'We will pay for performance only', says a prospect over an intense 20 minute conference call.For me, this statement is fairly usual.I respond, 'We are all for performance and ROI. Would you invest the first tranche without any expectations though?'Prospect quickly quips, 'How is that performance?'I smile. Agreeing to send in a proposal, I close the call.In two days, I follow up with a ROI based inbound marketing proposal and also an unusual 'open' letter to plead our pricing model.I reproduce the entire letter here in all its glory.
Dear Prospective Client?It was good to speak to you, the other day.Thank you for considering us for your company's inbound marketing services requirement. Our proposal reflects the ROI that you would like to achieve from this engagement.Unlike your earlier fixed retainer engagement that billed you for hours (including inefficiencies) and defined 'output', our inbound marketing proposal is about ROI outcomes and eventually, your success.Since we have a "value-based" pricing approach, "very" different from the fixed retainer model, it isn't obvious. Through this letter, We are making an attempt to explain our inbound marketing agency pricing model / approach.To illustrate this well, I am taking the help of Geometry. Specifically, coordinate geometry to represent two important variables.
- Agency Pricing (x-axis)
- Client Value (y-axis)
The y-axis has an arrow mark to capture the objective of client value i.e. 'more the better'. The x-axis has limitations understandably and thus without the arrow mark.For this example, the agency has a pricing goal of 2 units, represented on the x-axis. Anything below 2 units may not be economic. On the other hand, the client has to achieve a medium-term goal of 4 units, before pursuing 'more the better'.How can we maximize the chances of "win-win" in this situation?By sharing the business risk.To make a promising start, we need your support and confidence. Suppose we begin our engagement at the coordinate point (1,0). Based on your comfort, you take the risk of investing, without any immediate outcome. On our part, we begin at a fraction of our pricing goal. This helps cover some of our 'fixed' expenses - salaries, rent and receivables.At this point (1,0); our immediate goal is to deliver 1 unit of 'client value' fast, so that we can reach the point (1,1) and be even. It may look easy, but it is far from easy. This phase bears the highest risk and many assignments fail this phase.During this phase, in my experience, only a few clients have appreciation for our efforts. Though we are getting 1 unit, whereas you are still to; this phase is teeming with ambiguity and overwhelming confusion.I call this phase "You think we win".Once we reach the point (1,1); the risk is out of the equation, usually.From point (1,1) we travel together, sharing ROI equally, to reach point (2,2). At this point, the agency pricing goal is achieved.I call this phase "We think you win" because by (1,1) the risk was out.From (2,2) to (3,4) and beyond; it is a "win-win" phase where the client derives significant portion of the incremental ROI - a deserved outcome for the faith and trust reposed in the inbound marketing pricing model. We also benefit with an 'extra' share in the ROI performance.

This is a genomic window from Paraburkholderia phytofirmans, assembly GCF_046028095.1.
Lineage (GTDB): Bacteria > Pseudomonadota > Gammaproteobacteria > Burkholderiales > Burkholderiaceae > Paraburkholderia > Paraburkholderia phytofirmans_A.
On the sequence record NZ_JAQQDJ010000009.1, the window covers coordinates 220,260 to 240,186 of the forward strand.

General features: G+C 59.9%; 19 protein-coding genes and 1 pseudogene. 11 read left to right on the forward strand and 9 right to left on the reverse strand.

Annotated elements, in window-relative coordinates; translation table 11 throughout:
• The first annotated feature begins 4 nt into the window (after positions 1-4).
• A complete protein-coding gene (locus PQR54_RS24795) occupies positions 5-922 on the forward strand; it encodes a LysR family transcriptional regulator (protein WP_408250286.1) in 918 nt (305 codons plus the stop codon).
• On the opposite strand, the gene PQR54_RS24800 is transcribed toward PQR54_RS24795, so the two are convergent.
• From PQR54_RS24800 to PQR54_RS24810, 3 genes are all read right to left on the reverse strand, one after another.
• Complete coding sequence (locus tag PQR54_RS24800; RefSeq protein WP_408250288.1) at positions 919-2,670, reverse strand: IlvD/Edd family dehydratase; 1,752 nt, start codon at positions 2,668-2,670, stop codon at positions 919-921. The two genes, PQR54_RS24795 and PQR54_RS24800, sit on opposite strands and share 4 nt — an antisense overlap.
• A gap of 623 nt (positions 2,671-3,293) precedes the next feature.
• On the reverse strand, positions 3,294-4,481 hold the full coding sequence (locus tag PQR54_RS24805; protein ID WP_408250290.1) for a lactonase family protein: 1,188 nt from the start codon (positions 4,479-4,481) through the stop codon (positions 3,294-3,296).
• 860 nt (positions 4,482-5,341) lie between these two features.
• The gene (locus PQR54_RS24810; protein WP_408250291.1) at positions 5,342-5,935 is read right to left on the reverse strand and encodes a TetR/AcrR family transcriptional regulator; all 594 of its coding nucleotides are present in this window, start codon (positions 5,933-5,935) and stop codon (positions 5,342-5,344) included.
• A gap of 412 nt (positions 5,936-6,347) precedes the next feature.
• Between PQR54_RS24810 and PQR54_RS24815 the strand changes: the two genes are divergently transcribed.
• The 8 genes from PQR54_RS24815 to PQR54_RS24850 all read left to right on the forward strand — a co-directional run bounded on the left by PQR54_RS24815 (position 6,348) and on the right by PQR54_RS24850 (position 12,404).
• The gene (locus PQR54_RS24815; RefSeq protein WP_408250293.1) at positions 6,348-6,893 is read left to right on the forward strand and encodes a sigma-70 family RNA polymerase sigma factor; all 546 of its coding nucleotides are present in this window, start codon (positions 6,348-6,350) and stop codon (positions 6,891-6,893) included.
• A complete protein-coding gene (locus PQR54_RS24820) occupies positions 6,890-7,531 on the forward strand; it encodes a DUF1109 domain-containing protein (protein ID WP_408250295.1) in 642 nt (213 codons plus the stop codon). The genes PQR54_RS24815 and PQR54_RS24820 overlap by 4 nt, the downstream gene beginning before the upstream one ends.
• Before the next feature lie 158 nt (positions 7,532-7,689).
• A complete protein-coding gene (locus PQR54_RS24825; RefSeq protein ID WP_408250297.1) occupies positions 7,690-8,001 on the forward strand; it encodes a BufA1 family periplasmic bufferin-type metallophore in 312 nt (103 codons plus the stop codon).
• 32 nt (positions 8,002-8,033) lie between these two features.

It would take a year to reach win-win. If you are reading this line, I am sure you too are committed to a win-win.
I look forward to your positive response.
Sincerely,What do you think of the three phases?I would love to hear your perspective.